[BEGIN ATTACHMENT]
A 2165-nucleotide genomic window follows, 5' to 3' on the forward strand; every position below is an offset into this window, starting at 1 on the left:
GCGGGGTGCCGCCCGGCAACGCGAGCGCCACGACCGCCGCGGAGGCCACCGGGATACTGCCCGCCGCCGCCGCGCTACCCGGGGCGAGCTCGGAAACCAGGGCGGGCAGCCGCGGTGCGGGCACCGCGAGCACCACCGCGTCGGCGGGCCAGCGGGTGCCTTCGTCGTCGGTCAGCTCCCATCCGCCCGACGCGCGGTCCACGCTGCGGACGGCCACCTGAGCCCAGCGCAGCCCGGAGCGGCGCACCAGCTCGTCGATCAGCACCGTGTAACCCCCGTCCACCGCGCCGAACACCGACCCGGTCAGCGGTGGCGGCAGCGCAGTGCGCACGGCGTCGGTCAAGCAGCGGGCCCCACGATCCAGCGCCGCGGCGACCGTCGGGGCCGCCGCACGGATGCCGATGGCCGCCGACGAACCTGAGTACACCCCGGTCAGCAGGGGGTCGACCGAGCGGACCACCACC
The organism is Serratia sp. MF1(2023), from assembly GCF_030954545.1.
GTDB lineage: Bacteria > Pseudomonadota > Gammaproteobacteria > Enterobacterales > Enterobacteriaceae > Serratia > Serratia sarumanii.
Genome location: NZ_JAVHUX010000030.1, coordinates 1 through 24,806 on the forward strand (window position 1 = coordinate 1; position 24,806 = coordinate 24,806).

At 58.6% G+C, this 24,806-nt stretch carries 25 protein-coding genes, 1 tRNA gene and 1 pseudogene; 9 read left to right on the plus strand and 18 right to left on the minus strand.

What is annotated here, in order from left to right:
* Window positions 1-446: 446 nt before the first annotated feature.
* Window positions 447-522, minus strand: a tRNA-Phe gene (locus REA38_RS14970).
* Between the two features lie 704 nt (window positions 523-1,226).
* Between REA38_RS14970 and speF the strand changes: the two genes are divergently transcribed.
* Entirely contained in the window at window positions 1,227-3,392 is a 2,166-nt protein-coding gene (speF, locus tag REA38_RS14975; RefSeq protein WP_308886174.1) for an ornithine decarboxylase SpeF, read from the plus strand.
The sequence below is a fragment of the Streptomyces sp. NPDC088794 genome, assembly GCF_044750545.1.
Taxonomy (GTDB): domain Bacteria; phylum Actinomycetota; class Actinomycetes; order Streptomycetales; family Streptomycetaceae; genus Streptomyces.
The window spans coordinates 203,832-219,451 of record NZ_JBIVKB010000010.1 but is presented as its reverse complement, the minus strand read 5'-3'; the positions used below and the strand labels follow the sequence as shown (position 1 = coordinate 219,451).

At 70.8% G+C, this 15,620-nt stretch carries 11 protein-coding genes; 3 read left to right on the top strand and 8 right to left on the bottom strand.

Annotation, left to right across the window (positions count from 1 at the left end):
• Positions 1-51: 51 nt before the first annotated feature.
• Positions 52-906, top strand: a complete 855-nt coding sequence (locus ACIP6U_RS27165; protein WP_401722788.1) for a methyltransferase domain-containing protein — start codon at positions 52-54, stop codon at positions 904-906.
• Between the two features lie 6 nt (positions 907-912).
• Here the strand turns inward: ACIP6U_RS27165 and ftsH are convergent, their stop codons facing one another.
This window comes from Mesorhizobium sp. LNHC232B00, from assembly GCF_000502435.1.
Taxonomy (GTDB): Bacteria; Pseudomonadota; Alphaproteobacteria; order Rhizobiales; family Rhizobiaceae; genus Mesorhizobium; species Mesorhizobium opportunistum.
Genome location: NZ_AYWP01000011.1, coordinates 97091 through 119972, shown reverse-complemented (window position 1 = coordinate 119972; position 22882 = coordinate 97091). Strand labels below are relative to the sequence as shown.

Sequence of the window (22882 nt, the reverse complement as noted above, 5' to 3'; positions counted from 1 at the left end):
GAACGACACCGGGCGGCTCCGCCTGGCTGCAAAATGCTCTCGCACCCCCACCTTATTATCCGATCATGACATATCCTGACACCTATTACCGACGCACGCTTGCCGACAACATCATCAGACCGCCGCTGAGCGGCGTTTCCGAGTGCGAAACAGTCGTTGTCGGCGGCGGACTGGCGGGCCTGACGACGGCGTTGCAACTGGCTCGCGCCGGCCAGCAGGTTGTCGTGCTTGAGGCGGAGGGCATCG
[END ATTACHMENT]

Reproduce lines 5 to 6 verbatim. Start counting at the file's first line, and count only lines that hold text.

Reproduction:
Genome location: NZ_JAVHUX010000030.1, coordinates 1 through 24,806 on the forward strand (window position 1 = coordinate 1; position 24,806 = coordinate 24,806).

At 58.6% G+C, this 24,806-nt stretch carries 25 protein-coding genes, 1 tRNA gene and 1 pseudogene; 9 read left to right on the plus strand and 18 right to left on the minus strand.